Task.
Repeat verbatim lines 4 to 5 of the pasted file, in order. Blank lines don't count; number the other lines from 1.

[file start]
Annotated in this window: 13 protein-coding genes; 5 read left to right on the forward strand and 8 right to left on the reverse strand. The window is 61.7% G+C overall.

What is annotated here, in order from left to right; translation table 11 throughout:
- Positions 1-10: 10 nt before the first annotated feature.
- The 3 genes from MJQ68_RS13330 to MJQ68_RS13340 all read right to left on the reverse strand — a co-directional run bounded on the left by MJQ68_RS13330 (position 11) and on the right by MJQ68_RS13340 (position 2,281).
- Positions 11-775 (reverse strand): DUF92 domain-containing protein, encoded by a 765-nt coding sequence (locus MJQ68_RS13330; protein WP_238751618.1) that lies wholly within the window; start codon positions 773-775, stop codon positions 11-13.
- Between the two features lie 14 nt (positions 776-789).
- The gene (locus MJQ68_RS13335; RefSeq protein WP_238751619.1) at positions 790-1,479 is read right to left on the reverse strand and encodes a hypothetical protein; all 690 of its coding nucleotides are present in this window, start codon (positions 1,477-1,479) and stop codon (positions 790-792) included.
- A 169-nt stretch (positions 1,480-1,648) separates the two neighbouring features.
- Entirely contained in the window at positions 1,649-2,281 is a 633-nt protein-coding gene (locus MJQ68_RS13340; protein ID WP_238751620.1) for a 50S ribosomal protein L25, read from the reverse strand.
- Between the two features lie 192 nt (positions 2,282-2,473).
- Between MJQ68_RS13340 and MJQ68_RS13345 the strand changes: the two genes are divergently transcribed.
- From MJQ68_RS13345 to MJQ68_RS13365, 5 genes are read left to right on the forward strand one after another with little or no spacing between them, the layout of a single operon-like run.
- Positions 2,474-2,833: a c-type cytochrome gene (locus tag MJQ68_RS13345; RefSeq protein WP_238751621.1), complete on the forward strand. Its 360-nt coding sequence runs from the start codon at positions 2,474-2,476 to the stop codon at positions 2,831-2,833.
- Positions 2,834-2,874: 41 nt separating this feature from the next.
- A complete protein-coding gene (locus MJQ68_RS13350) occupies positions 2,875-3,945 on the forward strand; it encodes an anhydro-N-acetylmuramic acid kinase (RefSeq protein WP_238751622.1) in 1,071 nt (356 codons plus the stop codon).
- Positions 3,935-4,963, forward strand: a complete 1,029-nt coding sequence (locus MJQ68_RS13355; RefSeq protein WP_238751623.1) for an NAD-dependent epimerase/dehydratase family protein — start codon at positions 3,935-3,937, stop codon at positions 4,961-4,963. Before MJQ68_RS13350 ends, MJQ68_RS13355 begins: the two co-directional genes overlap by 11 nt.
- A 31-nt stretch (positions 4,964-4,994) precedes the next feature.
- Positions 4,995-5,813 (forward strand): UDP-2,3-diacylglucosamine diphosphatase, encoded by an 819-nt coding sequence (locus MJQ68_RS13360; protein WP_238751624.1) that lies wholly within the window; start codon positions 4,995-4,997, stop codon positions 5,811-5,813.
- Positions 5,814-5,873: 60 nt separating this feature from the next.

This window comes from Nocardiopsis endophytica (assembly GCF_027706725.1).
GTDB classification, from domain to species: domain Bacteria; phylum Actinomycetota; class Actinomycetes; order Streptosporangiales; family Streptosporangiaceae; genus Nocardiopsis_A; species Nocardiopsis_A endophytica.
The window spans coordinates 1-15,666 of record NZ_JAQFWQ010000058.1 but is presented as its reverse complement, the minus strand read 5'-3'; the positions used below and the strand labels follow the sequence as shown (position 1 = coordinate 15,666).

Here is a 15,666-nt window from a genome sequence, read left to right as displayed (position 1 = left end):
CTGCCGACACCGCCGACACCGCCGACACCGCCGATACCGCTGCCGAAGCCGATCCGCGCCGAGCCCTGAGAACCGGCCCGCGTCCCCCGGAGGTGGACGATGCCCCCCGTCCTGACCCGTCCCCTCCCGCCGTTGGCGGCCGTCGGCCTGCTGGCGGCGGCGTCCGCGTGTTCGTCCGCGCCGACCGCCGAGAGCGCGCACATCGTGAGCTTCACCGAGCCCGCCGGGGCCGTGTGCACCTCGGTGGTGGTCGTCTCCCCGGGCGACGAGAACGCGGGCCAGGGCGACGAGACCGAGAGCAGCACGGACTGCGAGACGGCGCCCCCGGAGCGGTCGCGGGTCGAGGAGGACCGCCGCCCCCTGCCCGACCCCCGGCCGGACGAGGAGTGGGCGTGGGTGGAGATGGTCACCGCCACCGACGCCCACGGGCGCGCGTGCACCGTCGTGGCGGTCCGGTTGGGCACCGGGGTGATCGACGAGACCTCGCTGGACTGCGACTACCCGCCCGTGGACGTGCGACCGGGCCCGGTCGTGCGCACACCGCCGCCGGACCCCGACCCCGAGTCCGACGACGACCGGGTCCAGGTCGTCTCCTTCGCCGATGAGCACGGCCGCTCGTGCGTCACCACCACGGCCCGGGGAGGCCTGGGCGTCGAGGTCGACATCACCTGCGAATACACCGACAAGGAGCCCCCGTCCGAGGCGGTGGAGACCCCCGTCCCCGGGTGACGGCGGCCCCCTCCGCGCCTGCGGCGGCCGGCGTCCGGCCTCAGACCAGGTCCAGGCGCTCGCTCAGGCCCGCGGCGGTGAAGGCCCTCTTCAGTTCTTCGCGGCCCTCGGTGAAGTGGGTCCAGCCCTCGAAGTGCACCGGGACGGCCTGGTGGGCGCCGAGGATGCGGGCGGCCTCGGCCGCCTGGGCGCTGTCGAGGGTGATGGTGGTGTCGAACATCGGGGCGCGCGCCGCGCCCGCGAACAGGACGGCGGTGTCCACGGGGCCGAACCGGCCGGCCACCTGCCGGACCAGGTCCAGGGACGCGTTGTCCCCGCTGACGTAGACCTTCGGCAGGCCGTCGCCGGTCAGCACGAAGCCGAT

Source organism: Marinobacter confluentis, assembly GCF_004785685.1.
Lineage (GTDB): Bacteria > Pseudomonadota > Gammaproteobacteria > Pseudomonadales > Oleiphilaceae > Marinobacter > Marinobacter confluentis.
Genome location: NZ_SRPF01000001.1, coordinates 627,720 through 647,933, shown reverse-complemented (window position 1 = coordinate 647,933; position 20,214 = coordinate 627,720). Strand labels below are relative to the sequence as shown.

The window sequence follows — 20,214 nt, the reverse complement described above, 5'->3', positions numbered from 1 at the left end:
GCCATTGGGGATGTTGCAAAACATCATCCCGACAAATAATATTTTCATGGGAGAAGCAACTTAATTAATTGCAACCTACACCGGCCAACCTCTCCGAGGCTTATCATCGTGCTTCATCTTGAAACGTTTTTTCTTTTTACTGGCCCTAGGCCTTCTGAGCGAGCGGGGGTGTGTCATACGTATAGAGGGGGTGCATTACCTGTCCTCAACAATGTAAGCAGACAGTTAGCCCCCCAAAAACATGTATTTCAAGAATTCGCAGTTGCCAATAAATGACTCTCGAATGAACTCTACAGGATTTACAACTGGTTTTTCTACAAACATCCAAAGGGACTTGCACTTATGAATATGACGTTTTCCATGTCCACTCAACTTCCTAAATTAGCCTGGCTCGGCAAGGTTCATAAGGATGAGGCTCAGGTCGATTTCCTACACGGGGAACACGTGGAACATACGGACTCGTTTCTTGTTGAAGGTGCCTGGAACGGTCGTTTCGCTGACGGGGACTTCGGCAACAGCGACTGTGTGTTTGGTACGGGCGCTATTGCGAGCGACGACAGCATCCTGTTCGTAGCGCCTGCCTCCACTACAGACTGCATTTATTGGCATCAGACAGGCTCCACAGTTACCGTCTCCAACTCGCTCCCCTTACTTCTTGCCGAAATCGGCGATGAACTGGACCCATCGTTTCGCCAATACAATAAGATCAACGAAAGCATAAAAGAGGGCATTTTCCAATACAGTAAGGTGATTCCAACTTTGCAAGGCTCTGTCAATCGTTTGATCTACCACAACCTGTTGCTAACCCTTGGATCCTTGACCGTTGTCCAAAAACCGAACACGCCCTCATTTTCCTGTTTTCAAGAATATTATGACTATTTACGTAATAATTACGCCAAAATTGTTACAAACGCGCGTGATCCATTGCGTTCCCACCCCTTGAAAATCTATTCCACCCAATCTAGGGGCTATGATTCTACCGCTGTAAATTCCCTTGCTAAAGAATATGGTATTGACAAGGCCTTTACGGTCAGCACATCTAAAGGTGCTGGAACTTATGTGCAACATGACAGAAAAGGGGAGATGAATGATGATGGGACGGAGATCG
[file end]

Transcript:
- The 3 genes from MJQ68_RS13330 to MJQ68_RS13340 all read right to left on the reverse strand — a co-directional run bounded on the left by MJQ68_RS13330 (position 11) and on the right by MJQ68_RS13340 (position 2,281).
- Positions 11-775 (reverse strand): DUF92 domain-containing protein, encoded by a 765-nt coding sequence (locus MJQ68_RS13330; protein WP_238751618.1) that lies wholly within the window; start codon positions 773-775, stop codon positions 11-13.